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Breaking Down What Fred Davis' Re-Signing Means for the Washington Redskins

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Breaking Down What Fred Davis' Re-Signing Means for the Washington Redskins
Rob Carr/Getty Images

With very little salary cap space to work with, the Washington Redskins haven't had much leeway to make moves in free agency this year.

However, the Redskins made a shrewd move on Friday.

As Pro Football Talk originally reported, the team has agreed to terms on a one-year deal with tight end Fred Davis, who had 24 catches in seven games last year for the Redskins before tearing his Achilles tendon.

At least one of Davis' teammates was pumped about the signing.

Fans of the team should be too. Maybe not "doing cartwheels because you just won the lottery" pumped, but excited nonetheless.

Granted, there's always going to be some risk involved with inking a player returning from a major injury. But the deal is essentially a win for both sides.

By signing Davis for a single season, the Redskins have gone a long way towards mitigating that risk. If Davis can show that he's fully recovered from last year's injury, then the 27-year-old can try to cash in again next year.

Of course, there's also the matter of how Davis will fit in with the Washington offense.

After catching 59 passes for nearly 800 yards in 2011, Davis' numbers were down significantly in 2012.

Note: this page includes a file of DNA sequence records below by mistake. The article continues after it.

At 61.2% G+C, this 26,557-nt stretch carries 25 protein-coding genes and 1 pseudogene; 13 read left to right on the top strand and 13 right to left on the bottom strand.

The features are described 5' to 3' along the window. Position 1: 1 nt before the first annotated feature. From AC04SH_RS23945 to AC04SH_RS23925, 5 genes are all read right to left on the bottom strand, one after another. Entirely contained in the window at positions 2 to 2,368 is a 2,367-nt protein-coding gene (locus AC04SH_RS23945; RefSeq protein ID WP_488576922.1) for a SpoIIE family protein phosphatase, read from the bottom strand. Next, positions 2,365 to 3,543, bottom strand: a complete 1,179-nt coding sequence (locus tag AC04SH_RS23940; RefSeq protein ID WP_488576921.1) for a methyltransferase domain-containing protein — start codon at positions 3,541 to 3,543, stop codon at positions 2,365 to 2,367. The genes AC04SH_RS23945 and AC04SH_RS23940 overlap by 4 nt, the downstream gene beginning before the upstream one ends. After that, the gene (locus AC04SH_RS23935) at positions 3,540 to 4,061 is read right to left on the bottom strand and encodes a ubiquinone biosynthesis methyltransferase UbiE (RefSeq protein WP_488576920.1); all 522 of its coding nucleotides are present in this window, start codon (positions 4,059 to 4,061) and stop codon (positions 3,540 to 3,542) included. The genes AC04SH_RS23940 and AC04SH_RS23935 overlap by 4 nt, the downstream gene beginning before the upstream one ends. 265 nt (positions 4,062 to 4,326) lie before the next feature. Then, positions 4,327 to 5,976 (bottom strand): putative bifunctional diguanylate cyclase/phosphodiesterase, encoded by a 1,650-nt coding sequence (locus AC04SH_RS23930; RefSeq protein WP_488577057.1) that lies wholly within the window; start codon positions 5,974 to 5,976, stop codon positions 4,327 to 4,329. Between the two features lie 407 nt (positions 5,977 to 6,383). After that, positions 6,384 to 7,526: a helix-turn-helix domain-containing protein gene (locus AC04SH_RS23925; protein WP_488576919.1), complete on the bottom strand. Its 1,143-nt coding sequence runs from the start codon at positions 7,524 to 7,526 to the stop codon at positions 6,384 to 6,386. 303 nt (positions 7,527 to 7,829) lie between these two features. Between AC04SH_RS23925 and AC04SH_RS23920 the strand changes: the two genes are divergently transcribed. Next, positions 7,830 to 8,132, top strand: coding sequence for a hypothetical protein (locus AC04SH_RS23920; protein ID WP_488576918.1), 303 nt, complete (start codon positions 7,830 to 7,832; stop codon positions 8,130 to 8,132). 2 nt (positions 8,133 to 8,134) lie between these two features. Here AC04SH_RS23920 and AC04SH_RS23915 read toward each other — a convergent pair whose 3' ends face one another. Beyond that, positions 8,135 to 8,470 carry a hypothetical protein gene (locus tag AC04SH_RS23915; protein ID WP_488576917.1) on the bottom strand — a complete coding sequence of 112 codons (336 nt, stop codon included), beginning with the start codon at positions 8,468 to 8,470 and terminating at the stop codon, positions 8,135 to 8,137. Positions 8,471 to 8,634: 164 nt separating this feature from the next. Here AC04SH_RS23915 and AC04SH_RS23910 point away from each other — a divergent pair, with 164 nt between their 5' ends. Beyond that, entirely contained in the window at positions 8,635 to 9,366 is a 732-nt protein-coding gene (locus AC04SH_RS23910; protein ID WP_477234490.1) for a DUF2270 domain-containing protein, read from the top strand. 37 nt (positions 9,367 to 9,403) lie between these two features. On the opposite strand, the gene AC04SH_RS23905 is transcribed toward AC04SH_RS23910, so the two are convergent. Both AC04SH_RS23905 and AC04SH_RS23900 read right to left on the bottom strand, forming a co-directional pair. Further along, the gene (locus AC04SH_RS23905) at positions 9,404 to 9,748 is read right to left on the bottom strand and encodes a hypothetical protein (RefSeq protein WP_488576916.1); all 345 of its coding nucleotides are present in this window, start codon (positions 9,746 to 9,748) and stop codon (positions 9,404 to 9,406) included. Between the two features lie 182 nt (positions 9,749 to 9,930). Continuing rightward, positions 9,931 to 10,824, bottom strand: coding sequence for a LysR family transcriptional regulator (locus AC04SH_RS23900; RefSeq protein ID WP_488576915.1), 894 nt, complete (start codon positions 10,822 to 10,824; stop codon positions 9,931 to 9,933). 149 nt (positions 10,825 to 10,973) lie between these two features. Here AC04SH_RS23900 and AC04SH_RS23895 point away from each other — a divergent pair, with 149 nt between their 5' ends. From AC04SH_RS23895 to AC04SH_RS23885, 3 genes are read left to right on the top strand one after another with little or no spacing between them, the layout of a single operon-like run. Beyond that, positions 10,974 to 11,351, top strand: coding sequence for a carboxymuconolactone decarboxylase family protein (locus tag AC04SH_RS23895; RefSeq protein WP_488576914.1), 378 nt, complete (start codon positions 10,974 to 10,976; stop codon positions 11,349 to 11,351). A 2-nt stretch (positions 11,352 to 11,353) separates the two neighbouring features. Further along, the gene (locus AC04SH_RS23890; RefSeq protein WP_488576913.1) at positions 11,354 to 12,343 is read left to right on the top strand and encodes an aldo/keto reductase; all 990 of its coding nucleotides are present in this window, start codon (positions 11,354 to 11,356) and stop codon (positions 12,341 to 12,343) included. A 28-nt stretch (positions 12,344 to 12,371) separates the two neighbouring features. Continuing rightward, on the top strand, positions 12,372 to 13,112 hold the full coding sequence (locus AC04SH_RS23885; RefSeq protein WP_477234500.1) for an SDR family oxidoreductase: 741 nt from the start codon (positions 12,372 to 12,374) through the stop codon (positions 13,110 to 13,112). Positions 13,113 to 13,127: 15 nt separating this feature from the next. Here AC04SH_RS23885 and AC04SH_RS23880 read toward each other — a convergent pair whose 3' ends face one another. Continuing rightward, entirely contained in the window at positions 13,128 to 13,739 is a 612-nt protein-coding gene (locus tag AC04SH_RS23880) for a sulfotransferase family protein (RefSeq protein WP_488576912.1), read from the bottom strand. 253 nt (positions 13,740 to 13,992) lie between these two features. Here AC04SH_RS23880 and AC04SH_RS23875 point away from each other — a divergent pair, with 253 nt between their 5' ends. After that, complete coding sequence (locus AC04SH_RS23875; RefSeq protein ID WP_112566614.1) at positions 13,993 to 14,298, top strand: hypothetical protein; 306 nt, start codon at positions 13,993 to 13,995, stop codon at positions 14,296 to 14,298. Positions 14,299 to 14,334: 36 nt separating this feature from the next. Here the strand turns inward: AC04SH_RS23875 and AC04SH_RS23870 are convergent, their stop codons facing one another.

This lead some to question his fit with Robert Griffin III at quarterback.

However, according to Pro Football Focus Davis' target numbers haven't really dropped that much (5.3 per game to 4.6) from 2011 to 2012.

And in all fairness, seven games really isn't a big enough sample size to accurately gauge the rapport between Davis and Griffin.

The fact remains that when healthy, Davis is one of the better tight ends in the NFL at beating defenses vertically, with his 13.5 yards per catch in 2011 ranking seventh at the position. He is ahead of the likes of Jimmy Graham of the New Orleans Saints and Jason Witten of the Dallas Cowboys.

That yards per catch average in 2012, by the way? Exactly the same: 13.5 yards a grab.

So, while the quantity of Davis' receptions may have dropped in 2012, the quality didn't.

And, assuming that he's healthy, Davis will at the very least provide Robert Griffin III with a safety valve over the middle.

That could come in very handy, as the last thing the Redskins need is Griffin to take as many big shots in 2013 as he did in 2012—especially coming back from an ACL tear.

At best, Davis will return to the field at 100 percent. This will provide the Redskins with an option in the passing game that will create mismatches over the middle and draw safety help away from wide receiver Pierre Garcon.

As I said, the Fred Davis signing isn't the sort of "big splash" deal that will headline sports talk shows.

But it is is a smart, low-risk signing by a team without a lot of wriggle room that's trying to make a return trip to the playoffs after a surprise NFC East title in 2012.

Often, those are the deals that really make a difference.

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